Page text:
- Associated Press - Sunday, February 1, 2015

EAST LANSING, Mich. (AP) - This is the new normal for Michigan - two of its best players on crutches while the likes of Spike Albrecht, Max Bielfeldt and Muhammad-Ali Abdur-Rahkman try to push the Wolverines into the NCAA tournament.

That’s not what this team planned for at the beginning of the season, but the injury-plagued Wolverines nearly upset rival Michigan State on Sunday before going scoreless in overtime and losing 76-66. Michigan was already without Caris LeVert, lost for the season because of a foot injury, and now the Wolverines well be without fellow guard Derrick Walton for a while too. He’s been dealing with toe problems.

Walton also missed Michigan’s previous game against Nebraska, and now it looks like his absence will be an extended one.

“I think we have an idea of what’s going on,” coach John Beilein said. “I don’t expect him back too soon.”

Albrecht and Abdur-Rahkman scored 18 points apiece, leading the Michigan offense as Zak Irvin continued to struggle from 3-point range. But the Wolverines finally ran out of answers late. They allowed a 9-0 Michigan State run toward the end of regulation, and although Bielfeldt’s tip-in forced overtime, Michigan didn’t score again.

“In overtime, we just didn’t seem to have the same juice we had in the second half,” Albrecht said. “I don’t know if it was the crowd or guys got tired or what.”

Michigan lost four straight in December, including surprising home defeats against the New Jersey Institute of Technology and Eastern Michigan. The Wolverines have been trying to make up for that ever since, and the injuries to LeVert and Walton have made their task even more difficult. They lost to Wisconsin in overtime, and the game against Michigan State was another near-miss against a good opponent.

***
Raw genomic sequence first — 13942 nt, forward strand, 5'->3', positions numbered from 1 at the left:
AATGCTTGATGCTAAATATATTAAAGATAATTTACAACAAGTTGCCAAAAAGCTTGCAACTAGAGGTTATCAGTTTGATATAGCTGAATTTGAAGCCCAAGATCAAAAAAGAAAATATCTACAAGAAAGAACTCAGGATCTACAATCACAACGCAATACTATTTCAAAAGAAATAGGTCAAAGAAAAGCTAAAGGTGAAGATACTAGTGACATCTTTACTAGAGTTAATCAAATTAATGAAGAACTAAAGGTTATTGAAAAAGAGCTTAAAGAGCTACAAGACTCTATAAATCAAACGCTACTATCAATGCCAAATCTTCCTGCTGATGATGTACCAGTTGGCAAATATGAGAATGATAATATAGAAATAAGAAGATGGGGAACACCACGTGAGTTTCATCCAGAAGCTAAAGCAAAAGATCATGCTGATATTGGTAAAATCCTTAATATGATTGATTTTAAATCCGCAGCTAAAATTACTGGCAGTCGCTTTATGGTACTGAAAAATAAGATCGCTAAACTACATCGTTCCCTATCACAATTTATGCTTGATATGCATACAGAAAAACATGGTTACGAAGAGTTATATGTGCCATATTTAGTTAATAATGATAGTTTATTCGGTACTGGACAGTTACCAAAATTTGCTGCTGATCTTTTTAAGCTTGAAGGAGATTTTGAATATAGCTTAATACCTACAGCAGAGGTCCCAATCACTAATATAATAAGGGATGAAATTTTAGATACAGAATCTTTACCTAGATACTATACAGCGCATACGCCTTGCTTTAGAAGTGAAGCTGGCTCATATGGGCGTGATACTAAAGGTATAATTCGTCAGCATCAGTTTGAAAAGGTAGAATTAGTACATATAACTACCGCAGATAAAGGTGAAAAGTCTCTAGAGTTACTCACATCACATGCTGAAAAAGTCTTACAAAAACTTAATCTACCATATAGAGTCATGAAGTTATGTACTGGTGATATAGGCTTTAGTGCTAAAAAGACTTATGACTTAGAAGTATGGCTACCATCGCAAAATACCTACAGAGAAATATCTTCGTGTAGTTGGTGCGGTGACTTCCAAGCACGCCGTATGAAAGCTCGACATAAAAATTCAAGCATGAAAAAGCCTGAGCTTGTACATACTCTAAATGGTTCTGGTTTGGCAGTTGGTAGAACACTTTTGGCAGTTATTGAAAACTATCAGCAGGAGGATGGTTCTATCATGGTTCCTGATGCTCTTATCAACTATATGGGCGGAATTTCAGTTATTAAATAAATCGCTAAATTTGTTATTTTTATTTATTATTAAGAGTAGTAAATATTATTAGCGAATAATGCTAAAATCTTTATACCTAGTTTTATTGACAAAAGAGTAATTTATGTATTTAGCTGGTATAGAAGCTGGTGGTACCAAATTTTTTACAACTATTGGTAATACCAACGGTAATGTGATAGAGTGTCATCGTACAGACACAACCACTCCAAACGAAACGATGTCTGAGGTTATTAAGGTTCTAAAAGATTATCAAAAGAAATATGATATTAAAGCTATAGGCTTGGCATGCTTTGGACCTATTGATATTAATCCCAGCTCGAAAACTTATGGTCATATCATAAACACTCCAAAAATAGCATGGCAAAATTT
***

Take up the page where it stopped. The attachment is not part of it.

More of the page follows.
Abdur-Rahkman, who was averaging 2.3 points per game coming in, looked confident from the beginning against the Spartans, scoring seven points in the first half despite being limited by foul trouble. Albrecht reached double figures for the first time in seven games.

“I thought we were relentless out there. They had several runs, and we just kept clawing back,” Albrecht said. “So I was really happy with the effort and proud of the way we competed in a hostile environment.”

Michigan, which has struggled this season at the offensive end, kept up with the Spartans despite the fact that Michigan State shot 71 percent from the field in the second half. But after Aubrey Dawkins put the Wolverines up by four with a three-point play with 5:06 remaining, Michigan didn’t score again until the final minute of regulation. Then the Wolverines were blanked in overtime.

“I like to think of it more as a really close overtime game instead of the disappointing way we played in overtime,” Beilein said. “We’ll grow from it. I talked a lot about how failure is a fertilizer for growth, so we had all kinds of sprinkles of fertilizer out there today.”

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